8 Ways to Better Manage Seasonal Inventory

Forecasting your inventory levels can be tricky, especially when it comes to inventory that relies on seasonal demand.

With seasonal items like holiday decorations, winter equipment, or back-to-school supplies, you have a shorter time frame to turn inventory into sales. You could be forced to heavily mark down your items if you overstock, and you don’t want to run out of stock because that would drive your customers to competitors.

While the major key to managing seasonal inventory is accurate planning, there are other considerations you can make to maximize your profit potential.

Here are 8 ways to better manage your seasonal inventory:

1.  Track Historical Data and Plan Ahead

By looking at data from your past sales, you can determine the life cycle of a product, including the price and method of promotion that performed the best. You can also calculate the average length of the season and plan to have the right amount of stock to last throughout the peak period.

Additionally, looking at your supplier history can provide insight into the lead time of purchases. That is, what is the estimated time between ordering the goods and actually receiving them? Track performance data to plan ahead for seasonal changes. 

2.  Automate Purchase Orders

Automating purchase orders is a feature of many robust inventory systems. You should never run out of stock during the peak of your sales season. There is less time to move goods and turn them into sales, so you don’t want to be held back by stock-outs.

With an automated purchase order system, errors are reduced between the supplier and business. Especially when there are seasonal surges in the number of purchase orders, having this process automated ensures efficiency and visibility among all parties.

3.  Use Predictive Analysis 

Real-time technology allows you make accurate predictions about the stock you have currently and the stock you will need in the future. Using data mining and predictive modeling, you can optimize your safety stock and keep what you need at-hand to a minimum. If you have multiple locations, make sure you have a balance of inventory among your sites.

4.  Offer Discounts and Market It

Markdowns are inevitable with seasonal inventory. However, you should carefully schedule them to maximize turnover and minimize profit loss.

Consider making the most of your markdowns and use it as an opportunity to generate market buzz. Clearance and sales could bring traffic and awareness to your brand that could carry over to your next sales period. 

5.  Calculate Your Inventory Expenses

You should be aware of the costs of goods sold and the costs of holding inventory. These calculations indicate if you have too much stock on hand and point to changes that should be made. In preparation for peak season, you should always keep inventory expenses in mind.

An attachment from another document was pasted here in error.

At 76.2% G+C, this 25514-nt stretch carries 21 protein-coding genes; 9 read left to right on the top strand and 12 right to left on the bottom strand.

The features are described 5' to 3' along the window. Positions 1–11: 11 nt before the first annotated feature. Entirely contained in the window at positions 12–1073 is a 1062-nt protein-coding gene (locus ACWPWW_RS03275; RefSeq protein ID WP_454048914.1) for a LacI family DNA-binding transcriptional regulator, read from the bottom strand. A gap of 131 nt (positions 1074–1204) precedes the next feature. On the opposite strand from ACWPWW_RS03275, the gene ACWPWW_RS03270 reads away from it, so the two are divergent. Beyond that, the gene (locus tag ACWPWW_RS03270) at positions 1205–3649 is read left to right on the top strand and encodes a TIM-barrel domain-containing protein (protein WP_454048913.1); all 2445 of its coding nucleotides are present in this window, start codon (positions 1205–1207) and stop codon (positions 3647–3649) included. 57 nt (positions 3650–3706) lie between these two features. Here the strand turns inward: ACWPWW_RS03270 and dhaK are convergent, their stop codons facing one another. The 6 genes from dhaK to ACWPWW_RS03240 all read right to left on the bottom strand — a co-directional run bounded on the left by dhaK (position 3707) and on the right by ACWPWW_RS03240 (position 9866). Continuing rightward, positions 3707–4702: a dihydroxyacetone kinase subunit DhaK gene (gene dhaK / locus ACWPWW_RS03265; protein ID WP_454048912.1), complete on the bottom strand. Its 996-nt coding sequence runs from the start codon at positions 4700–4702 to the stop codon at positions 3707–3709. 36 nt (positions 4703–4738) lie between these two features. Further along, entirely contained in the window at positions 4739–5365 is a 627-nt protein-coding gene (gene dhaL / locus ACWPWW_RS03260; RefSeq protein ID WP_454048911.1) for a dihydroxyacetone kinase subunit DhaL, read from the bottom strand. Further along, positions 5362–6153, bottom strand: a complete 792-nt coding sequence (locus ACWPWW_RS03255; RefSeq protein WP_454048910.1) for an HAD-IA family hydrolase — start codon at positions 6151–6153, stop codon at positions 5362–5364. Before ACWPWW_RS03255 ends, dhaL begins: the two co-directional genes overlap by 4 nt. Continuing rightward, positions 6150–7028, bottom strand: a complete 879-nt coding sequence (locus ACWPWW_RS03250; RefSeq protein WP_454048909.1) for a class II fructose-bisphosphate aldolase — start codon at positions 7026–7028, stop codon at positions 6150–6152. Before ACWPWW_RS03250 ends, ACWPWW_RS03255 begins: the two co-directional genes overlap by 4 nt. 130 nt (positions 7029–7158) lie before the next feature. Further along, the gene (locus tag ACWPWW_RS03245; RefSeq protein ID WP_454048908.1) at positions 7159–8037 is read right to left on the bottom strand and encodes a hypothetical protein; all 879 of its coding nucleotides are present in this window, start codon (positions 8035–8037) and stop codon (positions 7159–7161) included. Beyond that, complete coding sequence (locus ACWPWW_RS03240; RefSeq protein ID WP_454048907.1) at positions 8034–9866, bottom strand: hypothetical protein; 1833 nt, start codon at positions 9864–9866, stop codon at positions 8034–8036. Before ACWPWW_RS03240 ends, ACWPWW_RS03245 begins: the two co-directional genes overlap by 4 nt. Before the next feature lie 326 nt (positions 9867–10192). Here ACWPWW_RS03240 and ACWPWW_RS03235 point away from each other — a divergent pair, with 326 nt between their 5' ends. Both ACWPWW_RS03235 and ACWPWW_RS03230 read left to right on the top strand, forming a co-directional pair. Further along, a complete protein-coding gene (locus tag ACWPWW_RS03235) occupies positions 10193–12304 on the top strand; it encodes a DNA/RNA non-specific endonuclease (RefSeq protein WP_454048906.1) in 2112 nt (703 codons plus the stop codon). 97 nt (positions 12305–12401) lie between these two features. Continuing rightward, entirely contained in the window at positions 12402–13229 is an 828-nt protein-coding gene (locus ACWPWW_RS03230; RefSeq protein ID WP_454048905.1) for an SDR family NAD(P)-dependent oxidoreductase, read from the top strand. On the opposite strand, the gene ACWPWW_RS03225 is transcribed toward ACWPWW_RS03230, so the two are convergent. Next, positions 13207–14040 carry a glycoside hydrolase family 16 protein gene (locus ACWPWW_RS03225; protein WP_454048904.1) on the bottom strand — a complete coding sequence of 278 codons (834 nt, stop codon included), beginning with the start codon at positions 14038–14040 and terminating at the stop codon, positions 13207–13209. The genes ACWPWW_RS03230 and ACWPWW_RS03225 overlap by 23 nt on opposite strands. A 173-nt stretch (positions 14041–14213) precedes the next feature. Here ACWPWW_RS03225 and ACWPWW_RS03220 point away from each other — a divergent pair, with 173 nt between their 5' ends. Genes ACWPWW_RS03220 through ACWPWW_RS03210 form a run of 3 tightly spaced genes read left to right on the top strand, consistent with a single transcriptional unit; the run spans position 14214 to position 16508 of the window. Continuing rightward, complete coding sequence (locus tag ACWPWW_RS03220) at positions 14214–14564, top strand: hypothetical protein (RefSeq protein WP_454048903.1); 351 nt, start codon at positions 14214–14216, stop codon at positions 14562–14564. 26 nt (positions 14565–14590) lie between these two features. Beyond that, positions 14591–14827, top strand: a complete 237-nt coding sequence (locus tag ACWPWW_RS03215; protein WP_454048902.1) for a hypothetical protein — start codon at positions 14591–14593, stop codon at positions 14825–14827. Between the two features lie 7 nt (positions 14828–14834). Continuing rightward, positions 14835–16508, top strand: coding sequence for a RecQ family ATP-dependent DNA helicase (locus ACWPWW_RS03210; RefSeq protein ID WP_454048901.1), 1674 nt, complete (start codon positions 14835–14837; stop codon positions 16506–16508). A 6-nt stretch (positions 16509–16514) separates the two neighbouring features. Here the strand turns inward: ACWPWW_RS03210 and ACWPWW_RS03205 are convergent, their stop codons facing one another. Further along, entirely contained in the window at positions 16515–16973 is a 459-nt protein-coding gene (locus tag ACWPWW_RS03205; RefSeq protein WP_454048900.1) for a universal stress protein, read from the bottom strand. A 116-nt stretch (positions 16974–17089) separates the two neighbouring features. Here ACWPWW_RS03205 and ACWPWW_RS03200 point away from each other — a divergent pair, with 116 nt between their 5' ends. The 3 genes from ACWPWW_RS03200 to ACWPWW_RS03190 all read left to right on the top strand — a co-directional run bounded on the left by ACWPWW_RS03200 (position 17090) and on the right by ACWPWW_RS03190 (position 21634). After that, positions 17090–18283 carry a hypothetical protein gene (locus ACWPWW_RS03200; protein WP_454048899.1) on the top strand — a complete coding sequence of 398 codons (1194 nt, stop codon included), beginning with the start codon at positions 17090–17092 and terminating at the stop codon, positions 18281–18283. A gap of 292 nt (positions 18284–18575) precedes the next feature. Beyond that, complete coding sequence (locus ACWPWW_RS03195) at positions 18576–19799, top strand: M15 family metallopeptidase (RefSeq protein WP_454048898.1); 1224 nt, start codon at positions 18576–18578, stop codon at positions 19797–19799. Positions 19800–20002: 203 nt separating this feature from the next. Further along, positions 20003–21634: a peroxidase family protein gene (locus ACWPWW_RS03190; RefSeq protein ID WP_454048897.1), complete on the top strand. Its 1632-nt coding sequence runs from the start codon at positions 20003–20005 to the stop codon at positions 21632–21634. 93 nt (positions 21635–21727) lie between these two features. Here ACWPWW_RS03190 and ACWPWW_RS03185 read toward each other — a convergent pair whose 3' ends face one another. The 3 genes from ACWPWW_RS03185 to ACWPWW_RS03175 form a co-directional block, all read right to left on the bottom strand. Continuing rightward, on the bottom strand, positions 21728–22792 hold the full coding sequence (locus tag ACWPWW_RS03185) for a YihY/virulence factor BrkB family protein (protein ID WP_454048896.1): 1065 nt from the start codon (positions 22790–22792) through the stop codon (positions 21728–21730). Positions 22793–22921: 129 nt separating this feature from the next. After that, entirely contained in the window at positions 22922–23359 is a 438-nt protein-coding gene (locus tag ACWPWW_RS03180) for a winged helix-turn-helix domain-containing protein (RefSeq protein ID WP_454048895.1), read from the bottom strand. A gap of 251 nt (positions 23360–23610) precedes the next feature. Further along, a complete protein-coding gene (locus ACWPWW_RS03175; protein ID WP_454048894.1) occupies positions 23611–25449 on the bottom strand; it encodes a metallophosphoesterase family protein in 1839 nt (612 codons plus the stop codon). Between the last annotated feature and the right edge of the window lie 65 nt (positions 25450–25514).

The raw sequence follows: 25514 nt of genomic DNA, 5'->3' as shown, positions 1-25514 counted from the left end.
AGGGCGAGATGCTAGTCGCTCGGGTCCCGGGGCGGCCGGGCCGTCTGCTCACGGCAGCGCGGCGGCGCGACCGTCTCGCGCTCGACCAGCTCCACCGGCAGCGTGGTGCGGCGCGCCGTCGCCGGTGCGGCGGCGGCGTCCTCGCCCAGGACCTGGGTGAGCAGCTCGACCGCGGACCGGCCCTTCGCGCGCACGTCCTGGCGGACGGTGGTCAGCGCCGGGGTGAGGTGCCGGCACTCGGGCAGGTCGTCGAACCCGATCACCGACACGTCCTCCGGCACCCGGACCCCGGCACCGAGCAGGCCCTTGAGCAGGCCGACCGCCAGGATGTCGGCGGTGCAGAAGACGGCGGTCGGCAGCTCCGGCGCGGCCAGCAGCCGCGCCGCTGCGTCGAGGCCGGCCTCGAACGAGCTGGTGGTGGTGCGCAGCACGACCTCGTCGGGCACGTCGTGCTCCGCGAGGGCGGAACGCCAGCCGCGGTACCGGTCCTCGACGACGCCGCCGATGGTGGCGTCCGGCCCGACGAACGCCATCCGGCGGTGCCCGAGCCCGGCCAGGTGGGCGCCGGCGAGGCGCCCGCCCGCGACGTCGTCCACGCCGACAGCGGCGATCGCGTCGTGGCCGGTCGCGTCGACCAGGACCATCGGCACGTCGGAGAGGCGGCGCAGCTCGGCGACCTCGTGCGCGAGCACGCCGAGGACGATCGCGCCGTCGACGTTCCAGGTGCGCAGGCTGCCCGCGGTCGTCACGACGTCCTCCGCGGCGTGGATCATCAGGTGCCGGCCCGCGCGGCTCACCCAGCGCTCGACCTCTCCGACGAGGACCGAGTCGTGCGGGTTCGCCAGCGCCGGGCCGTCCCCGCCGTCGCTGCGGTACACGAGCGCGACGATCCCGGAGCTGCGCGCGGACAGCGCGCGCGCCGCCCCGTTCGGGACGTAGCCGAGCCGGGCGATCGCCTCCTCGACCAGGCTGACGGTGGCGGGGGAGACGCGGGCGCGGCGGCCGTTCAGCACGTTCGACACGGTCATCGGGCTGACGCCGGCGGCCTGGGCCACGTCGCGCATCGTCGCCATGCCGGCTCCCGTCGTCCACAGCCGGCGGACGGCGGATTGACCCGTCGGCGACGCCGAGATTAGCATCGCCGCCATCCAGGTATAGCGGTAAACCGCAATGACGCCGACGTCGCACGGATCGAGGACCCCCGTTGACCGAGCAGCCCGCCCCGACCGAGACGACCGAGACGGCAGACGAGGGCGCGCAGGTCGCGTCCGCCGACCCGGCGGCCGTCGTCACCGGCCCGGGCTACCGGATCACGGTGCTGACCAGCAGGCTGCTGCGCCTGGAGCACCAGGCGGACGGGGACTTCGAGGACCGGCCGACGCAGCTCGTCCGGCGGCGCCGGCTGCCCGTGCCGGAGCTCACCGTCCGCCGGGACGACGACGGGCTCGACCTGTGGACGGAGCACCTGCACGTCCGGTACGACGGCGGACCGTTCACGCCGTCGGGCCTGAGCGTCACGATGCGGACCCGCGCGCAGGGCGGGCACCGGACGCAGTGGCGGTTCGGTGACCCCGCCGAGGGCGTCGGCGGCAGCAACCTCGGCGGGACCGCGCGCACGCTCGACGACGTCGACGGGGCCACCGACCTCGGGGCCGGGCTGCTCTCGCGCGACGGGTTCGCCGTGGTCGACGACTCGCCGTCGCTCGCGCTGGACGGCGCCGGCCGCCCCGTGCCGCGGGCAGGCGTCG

What will your business do if the seasonal items don’t sell? Will you liquidate or will you hold it until next season for resale? Forecast your sales and margins, and anticipate all associated inventory costs to make your decision. A higher volume of goods is introduced to your supply chain during seasonal periods. Your inventory management system should have features to help you handle that.

6.  Bundle Items Together and Sell as a Package Deal

Consumers are more encouraged to buy a product if they think they scored a value deal. Amazon uses a variation of this technique by dropping prices on expensive items like televisions, and then offering adapter and cable add-ons at full-price. 

Taking that same idea, retailers can bundle Halloween costumes with related accessories. For the holidays, businesses can bundle less popular items with products that do well and offer it as a gift set.

Some consumers like to buy seasonal items ahead for the next year as well. A limited time package deal could provide more incentive to make the purchase now. Especially for seasonal inventory, the goal is to convert stock to sales as soon as possible.

7.  Manage Your Personnel by Coordinating Schedules

Make sure you have the inventory to handle peak season and the resources to mange the related inventory activities. See that your employees don’t take vacation over the same period of time by coordinating schedules in advance. 

An influx of items will need to be checked into inventory, stocked onto shelves, and transacted to customers. There is nothing worse than a business that has enough inventory to sell, but incapable to handle the volume of sales due to a lack of personnel.

8.  Vendor Managed Inventory 

Develop a visible supply chain and communicate with your suppliers. With vendor managed inventory, you can do all that and more. Not only can you maintain order processing accuracy, but you can also track inventory levels using minimum, maximum, and reorder points. For seasonal inventory, having your stock at the right time and location is the key to achieving a seamless sales period.

Additionally, consider drop-shipping seasonal products so you’re not left with an abundance of obsolete stock – particularly if you’re a small business and don’t produce your own goods. Not only would this would allow for lower inventory and maintenance costs, but it could also increase your sales and profitability.